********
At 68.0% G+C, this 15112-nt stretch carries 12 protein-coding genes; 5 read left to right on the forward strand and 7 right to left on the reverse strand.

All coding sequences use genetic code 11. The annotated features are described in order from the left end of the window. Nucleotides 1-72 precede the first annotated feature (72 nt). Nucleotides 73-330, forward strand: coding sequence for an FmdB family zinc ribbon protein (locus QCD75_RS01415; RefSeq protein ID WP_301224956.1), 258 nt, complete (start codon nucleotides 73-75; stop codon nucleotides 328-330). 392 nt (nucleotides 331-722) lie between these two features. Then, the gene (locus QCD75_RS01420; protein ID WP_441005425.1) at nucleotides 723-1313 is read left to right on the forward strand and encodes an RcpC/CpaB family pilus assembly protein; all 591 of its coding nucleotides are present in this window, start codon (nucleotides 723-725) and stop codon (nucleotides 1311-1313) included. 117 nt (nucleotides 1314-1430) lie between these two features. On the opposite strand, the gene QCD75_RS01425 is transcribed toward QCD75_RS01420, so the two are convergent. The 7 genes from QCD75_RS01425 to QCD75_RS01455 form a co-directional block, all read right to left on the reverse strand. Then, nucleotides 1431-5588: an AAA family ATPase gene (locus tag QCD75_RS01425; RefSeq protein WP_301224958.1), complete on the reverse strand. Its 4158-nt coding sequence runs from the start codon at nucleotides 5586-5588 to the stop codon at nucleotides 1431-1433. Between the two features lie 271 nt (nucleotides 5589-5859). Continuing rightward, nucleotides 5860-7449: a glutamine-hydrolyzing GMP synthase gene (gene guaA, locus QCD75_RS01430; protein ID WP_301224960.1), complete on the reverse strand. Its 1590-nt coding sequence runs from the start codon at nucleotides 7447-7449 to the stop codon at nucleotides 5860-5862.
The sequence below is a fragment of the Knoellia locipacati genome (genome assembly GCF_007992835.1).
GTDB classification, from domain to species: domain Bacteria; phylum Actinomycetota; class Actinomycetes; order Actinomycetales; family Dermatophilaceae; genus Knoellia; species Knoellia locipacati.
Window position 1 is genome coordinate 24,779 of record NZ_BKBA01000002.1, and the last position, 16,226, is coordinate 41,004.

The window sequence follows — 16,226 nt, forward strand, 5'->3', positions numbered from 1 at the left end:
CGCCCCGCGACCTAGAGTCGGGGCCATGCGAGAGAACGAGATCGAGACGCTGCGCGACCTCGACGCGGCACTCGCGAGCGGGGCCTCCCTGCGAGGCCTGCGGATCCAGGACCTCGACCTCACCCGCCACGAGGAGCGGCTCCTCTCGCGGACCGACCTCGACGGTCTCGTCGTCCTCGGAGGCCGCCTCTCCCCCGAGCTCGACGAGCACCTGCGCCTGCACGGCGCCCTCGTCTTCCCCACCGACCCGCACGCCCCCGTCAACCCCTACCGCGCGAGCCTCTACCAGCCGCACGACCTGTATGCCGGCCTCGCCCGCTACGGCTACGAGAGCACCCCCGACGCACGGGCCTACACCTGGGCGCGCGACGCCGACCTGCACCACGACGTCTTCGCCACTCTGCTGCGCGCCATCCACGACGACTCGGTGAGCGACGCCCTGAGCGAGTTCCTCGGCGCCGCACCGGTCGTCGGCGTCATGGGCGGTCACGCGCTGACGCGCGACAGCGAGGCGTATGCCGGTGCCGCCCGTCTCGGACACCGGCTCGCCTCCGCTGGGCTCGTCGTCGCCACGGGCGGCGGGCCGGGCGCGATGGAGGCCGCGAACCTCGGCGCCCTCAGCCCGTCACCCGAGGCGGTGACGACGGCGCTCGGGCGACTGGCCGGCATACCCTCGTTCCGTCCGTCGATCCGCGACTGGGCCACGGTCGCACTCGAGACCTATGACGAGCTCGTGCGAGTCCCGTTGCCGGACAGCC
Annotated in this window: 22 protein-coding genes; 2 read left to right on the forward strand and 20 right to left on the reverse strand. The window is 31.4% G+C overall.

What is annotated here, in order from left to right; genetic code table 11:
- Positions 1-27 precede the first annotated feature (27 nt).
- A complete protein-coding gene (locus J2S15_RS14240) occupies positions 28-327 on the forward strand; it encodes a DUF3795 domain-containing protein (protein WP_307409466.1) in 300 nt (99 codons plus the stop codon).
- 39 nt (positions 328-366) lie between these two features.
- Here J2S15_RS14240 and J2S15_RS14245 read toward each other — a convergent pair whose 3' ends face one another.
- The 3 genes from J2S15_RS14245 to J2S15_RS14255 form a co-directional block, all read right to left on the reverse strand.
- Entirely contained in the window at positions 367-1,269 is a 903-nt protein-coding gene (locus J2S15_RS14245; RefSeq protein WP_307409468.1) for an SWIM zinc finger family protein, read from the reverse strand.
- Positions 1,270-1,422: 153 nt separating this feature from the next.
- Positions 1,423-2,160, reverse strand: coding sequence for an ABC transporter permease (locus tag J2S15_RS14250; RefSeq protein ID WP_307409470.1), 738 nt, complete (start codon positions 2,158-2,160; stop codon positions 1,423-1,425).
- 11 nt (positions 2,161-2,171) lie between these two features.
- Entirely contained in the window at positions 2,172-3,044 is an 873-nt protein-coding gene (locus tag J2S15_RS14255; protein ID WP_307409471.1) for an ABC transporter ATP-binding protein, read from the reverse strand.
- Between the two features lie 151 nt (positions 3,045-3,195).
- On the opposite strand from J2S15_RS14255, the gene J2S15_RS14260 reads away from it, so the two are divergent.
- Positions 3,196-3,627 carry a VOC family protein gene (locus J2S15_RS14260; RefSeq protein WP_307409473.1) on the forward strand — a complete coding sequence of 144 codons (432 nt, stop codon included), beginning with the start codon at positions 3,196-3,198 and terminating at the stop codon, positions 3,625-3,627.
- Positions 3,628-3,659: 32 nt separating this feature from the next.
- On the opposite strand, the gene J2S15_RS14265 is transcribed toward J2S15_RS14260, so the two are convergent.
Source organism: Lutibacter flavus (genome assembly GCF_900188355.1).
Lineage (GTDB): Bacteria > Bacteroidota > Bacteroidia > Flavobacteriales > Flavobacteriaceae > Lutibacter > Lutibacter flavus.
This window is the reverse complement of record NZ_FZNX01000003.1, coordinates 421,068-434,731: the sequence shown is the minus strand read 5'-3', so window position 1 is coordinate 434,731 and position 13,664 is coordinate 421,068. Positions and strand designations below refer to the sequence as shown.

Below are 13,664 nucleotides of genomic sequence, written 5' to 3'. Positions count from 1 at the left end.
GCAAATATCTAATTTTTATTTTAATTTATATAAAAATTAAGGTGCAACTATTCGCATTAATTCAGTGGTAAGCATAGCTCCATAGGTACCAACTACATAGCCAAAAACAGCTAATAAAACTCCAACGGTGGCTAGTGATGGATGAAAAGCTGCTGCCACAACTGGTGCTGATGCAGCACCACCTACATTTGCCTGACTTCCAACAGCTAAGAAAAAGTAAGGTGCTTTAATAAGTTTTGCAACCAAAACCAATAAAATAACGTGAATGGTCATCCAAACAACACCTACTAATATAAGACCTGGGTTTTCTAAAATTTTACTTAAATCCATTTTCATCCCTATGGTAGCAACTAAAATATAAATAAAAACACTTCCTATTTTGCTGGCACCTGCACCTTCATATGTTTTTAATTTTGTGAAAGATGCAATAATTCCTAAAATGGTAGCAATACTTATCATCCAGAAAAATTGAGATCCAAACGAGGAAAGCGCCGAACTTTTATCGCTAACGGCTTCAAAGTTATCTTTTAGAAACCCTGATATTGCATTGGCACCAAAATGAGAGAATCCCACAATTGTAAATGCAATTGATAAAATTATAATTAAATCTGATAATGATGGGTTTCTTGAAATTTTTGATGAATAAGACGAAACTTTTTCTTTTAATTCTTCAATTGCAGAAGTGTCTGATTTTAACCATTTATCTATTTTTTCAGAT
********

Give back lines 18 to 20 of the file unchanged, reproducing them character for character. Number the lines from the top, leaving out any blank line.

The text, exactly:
- 11 nt (positions 2,161-2,171) lie between these two features.
- Entirely contained in the window at positions 2,172-3,044 is an 873-nt protein-coding gene (locus tag J2S15_RS14255; protein ID WP_307409471.1) for an ABC transporter ATP-binding protein, read from the reverse strand.
- Between the two features lie 151 nt (positions 3,045-3,195).